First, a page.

Joy Harjo: A Mountain of Sorrows, of Songs
A consistent focus on politics, social justice, and issues relevant to Native Americans has marked the career of poet Joy Harjo. A member of the Muskogee nation, Harjo began writing poems as her political understanding deepened and she realized there was a need for singers and speakers in her community.
Harjo is the author of several books of poetry, but she hasn't limited herself solely to literary success. Music, she has said, is a natural extension of her creative interests and social concerns. In 1992, she worked with Susan Williams on the song "For Anna Mae Pictou Aquash," a tribute to the Canadian native rights activist murdered in 1975. Harjo and Williams recorded the song for a nationally syndicated radio program, and soon after decided to form a band. The aptly named Poetic Justice was the result.
Combining, as Harjo has said, "a poet, an Indian water rights attorney, a tribal judge, two educators, and a stock clerk," the group shares a lifelong commitment to justice and music. The band’s influences include tribal music from the Muskogee, Northern Plains, Hopi, and Navajo, as well as reggae, jazz, rock, and blues. Influences, Harjo says, "that speak of community, love for people, for all creatures, for this crazy beautiful history and the need to sing with and of the sacred."
The band released its first album, Letters from the End of the Twentieth Century, in 1997, featuring Harjo on saxophone and vocals, Williams on drums, John Williams on bass, William Bluehouse Johnson on guitar, Frank Poocha on percussion and tribal singing, and Richard Carbajal on guitar. The band was a featured act in the Cultural Olympiad in Atlanta and opened for the Indigo Girls as part of the 1996 "Honor the Earth" tour. Harjo has also been featured on Standing Ground, an album of poetry set to music, and Native American Currents, a compilation of songs by Native American musicians.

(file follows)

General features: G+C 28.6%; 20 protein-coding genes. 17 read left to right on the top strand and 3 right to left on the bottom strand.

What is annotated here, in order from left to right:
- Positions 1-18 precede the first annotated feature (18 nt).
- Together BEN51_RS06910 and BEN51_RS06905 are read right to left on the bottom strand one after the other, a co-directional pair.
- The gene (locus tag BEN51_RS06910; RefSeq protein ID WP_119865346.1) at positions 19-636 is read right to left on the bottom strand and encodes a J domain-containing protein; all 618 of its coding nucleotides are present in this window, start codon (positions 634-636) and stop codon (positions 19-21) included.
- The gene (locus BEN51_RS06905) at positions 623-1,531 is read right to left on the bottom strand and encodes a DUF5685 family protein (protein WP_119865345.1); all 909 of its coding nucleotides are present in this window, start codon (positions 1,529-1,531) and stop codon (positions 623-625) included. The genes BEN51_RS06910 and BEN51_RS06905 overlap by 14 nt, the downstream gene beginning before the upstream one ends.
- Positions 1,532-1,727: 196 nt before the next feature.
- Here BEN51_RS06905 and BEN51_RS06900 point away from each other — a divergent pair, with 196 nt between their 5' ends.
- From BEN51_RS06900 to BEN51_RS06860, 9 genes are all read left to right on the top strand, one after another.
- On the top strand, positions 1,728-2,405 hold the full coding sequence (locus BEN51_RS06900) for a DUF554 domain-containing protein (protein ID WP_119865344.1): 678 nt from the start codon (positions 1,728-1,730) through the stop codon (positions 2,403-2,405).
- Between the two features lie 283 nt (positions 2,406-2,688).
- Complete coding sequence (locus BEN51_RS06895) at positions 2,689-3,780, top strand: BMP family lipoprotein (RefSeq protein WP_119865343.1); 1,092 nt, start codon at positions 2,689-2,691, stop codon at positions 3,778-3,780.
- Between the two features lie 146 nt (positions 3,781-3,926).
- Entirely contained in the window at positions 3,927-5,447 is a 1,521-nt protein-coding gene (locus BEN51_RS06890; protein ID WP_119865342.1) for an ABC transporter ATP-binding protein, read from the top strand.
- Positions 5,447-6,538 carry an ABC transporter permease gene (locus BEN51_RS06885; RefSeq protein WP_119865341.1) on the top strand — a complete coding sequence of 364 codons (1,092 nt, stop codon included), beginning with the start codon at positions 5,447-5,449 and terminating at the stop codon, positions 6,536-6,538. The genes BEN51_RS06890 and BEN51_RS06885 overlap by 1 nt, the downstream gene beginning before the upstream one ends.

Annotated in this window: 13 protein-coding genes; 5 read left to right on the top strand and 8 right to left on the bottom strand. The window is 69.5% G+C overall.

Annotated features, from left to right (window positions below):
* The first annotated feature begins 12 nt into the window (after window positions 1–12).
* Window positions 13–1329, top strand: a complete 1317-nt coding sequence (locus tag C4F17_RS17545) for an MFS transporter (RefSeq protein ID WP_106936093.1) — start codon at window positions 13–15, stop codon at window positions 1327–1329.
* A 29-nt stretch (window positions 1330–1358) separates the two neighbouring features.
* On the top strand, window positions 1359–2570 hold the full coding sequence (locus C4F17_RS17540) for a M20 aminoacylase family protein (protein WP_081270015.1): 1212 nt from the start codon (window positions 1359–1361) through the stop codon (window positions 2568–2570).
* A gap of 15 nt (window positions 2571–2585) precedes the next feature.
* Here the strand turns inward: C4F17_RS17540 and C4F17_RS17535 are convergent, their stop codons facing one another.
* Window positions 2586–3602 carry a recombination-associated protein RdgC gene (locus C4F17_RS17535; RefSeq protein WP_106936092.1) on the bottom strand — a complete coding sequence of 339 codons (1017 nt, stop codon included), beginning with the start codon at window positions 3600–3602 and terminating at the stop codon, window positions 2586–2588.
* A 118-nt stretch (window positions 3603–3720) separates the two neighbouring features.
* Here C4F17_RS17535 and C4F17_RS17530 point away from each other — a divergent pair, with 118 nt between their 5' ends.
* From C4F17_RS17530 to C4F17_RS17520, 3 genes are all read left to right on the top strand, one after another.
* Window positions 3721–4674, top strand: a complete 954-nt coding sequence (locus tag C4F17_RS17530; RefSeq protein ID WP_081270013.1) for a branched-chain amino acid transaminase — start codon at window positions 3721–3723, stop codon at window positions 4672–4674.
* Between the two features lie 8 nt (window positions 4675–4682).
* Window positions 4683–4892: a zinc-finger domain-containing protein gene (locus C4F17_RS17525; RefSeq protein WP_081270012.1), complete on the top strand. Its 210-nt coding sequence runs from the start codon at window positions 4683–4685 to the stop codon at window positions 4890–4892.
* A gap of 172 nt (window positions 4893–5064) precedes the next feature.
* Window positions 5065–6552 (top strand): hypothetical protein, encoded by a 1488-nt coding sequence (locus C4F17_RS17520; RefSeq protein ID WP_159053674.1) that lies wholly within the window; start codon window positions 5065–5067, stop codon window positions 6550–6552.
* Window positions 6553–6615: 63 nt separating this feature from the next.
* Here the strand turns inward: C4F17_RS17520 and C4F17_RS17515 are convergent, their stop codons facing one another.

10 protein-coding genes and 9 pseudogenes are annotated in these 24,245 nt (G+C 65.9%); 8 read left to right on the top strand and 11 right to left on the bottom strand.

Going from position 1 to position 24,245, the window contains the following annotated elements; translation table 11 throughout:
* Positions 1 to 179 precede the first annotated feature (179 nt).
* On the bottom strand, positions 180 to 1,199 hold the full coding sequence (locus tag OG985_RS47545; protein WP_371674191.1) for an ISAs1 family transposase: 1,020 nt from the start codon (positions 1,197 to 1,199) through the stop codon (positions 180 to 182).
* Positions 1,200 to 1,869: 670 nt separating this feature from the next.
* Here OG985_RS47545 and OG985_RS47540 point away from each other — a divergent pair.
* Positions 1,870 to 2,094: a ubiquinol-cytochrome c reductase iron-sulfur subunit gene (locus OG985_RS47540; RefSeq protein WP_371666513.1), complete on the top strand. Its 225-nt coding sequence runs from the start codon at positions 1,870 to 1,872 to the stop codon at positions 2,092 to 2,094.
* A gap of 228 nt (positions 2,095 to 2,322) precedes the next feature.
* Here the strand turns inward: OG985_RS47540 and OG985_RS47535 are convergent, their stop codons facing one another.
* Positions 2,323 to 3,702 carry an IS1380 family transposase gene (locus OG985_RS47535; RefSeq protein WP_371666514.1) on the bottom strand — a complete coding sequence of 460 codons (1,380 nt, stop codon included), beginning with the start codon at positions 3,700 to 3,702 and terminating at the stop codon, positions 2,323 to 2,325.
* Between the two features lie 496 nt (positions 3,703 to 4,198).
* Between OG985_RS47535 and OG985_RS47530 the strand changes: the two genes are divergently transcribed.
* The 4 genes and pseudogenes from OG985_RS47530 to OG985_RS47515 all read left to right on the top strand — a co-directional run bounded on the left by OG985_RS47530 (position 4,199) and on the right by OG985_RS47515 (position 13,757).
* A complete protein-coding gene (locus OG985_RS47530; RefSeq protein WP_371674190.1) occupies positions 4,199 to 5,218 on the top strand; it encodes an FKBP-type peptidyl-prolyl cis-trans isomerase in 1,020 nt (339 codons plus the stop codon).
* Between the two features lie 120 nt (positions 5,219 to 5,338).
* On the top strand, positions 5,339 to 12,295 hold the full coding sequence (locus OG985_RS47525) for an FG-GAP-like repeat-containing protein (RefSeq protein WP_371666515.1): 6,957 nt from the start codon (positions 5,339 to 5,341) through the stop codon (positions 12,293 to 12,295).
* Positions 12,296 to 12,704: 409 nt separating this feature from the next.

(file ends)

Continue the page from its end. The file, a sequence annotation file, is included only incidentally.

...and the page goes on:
In 2004, Harjo released Native Joy for Real, her first solo recording. Available from Mekko Records, her own label, the album continues Harjo’s emphasis on the political and the sublime. The ten-track CD also signals a new sound for Harjo. The spoken-word style of her earlier album has morphed into a chant-like delivery somewhere between speaking and singing, further integrating the words with the music.